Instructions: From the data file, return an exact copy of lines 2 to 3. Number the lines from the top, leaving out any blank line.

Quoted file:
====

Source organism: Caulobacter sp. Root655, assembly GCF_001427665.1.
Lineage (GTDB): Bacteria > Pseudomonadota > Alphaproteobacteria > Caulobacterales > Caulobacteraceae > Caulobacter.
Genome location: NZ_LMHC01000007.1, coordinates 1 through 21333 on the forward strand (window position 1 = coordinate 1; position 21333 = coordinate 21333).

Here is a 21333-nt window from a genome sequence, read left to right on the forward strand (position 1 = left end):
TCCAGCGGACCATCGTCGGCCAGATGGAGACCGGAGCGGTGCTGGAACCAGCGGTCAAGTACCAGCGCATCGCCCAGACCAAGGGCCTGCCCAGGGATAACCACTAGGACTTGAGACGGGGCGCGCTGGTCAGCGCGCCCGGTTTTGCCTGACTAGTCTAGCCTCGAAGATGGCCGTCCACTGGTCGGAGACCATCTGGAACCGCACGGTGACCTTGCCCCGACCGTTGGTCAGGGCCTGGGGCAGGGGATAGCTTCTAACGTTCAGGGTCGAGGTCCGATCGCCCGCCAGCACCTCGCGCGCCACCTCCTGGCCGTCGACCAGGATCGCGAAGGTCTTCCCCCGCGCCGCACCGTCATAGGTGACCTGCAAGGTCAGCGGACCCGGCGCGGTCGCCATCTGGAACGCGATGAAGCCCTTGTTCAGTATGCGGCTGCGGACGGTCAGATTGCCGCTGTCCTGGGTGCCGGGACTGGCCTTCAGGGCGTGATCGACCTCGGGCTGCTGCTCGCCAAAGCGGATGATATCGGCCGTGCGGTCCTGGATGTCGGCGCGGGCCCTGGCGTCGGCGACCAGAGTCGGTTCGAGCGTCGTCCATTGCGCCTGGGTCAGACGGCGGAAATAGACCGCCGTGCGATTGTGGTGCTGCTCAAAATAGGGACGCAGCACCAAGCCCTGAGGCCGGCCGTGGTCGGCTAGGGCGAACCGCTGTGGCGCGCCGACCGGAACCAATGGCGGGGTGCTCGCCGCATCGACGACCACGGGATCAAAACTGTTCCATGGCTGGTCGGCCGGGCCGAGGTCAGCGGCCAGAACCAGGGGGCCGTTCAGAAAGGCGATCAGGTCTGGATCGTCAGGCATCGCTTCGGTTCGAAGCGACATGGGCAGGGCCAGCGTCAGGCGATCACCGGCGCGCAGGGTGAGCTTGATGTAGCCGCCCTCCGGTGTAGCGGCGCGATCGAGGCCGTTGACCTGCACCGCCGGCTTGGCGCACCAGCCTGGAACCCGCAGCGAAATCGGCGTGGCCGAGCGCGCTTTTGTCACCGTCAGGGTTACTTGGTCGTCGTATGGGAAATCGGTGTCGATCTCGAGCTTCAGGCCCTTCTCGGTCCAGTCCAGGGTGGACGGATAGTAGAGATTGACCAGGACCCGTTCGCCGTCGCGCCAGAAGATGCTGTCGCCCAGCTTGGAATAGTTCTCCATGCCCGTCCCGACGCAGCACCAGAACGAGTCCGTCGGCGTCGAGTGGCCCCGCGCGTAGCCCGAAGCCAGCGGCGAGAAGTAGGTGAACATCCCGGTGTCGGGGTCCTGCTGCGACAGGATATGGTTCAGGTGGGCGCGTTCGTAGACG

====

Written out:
Lineage (GTDB): Bacteria > Pseudomonadota > Alphaproteobacteria > Caulobacterales > Caulobacteraceae > Caulobacter.
Genome location: NZ_LMHC01000007.1, coordinates 1 through 21333 on the forward strand (window position 1 = coordinate 1; position 21333 = coordinate 21333).